Court Finds that Wife’s Stock was Acquired Through Inheritance and Was Therefore Non-Marital Property

At the start of any divorce case, most property is presumed marital unless proven otherwise. One way to prove that a certain asset is non-marital is by proving that it was acquired prior to the marriage or by gift, legacy or descent. The burden of proof is on the party trying to prove that the asset is non-marital.

In a recent case, In re the Marriage of Asta, 2016 IL App (2d) 150825 (June 28, 2016), in DuPage County, the Wife’s family had a $7 million dollar stock that was handled by the Wife’s family. Although a will had been written granting Cathy a portion of the estate upon her father’s death, due to issues with the handling of the funds as well as IRS issues, a residuary trust was established allowing Cathy to receive a 1/3 interest in the stock by way of settlement and purchase and not via the AFA trust. In fact, Cathy’s mom was still alive at the time of the purchase. The trial court found that under these circumstances, Cathy could not establish by clear and convincing evidence that the stock had been gifted to Cathy or that she had inherited pursuant to section 503(a)(1) of the Illinois Marriage and Dissolution of Marriage Act. As a result, the Court found the stock to be marital, and awarded the Husband a $1.5 million dollar judgment against the Wife. The wife timely appealed the case.

The appellate court reversed the trial court’s decision and found that Cathy had met her burden of proving that the stock in question was acquired by gift, legacy or descent and was therefore her non-marital property. The appellate court disagreed that the fact that the Wife’s mother had not passed away did not take away from the fact that the Wife had received the stock as inheritance. Furthermore, the fact that the stock was acquired through purchase and settlement with the other family members in the trust did not make it marital property given that the Wife never spent any money to purchase the stock.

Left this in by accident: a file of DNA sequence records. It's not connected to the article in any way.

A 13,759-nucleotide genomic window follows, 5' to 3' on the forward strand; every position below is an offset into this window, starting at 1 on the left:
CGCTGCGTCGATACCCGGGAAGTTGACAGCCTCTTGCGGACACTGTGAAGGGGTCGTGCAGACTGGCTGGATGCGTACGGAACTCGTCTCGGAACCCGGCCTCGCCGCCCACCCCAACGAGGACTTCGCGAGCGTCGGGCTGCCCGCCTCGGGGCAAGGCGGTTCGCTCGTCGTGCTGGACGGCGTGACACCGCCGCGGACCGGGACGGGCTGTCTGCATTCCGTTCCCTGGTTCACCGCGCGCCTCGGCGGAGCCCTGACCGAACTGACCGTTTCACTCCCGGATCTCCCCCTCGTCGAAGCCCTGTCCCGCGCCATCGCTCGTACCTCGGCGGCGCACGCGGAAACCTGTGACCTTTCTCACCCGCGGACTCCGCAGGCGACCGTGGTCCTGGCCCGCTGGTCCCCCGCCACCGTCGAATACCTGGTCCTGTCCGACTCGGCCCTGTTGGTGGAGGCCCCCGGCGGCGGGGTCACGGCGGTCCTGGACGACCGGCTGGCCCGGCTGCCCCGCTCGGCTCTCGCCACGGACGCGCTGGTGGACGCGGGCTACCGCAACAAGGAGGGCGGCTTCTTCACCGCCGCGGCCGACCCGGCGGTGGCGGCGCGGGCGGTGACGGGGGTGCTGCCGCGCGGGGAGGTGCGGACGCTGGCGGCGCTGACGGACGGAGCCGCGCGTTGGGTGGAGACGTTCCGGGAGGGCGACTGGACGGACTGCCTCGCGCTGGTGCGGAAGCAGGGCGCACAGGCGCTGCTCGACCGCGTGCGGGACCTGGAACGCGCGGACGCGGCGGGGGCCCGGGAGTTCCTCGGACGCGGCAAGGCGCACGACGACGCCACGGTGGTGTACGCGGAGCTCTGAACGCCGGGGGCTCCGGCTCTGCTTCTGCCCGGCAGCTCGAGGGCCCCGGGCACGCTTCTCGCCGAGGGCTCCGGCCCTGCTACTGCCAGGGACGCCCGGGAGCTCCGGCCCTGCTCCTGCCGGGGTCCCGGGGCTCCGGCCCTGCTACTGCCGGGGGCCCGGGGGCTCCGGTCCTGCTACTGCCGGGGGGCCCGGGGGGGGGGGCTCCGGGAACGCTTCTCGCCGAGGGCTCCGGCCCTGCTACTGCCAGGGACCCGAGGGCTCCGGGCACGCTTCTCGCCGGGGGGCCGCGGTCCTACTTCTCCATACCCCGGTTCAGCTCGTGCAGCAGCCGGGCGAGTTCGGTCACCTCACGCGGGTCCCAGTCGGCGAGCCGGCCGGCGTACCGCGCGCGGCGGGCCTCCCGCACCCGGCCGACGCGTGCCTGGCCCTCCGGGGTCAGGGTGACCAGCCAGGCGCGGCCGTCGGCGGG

It is important to note that since the trial court decided this case, the new Illinois Marriage and Dissolution of Marriage Act took effect on January 1, 2016. Although the appellate court had to focus on the law as it was in 2015, it noted that the law lists a new category for non-marital property as “all property acquired by a spouse by the sole use of non-marital property as collateral for a loan that then is used to acquire property during the marriage. 750 ILCS 5/503(a)(6.5).

Furthermore, the new law categorizes non-marital property as also property that is acquired by gift, legacy or descent, “or property acquired in exchange for such property”.

As a result, it is clear the legislature is line with the ruling in In re the Marriage of Asta and would similarly hold that the Wife’s stock purchase was non-marital in nature. Another important point from this case is the reminder that the burden of proof on the party trying to prove that an asset is non-marital is pretty high. As a result, if you have any property that you would like to claim is non-marital, make sure to get the proof, such as the will or agreements, that proves that the money came from a non-marital source or through gift, legacy or descent.

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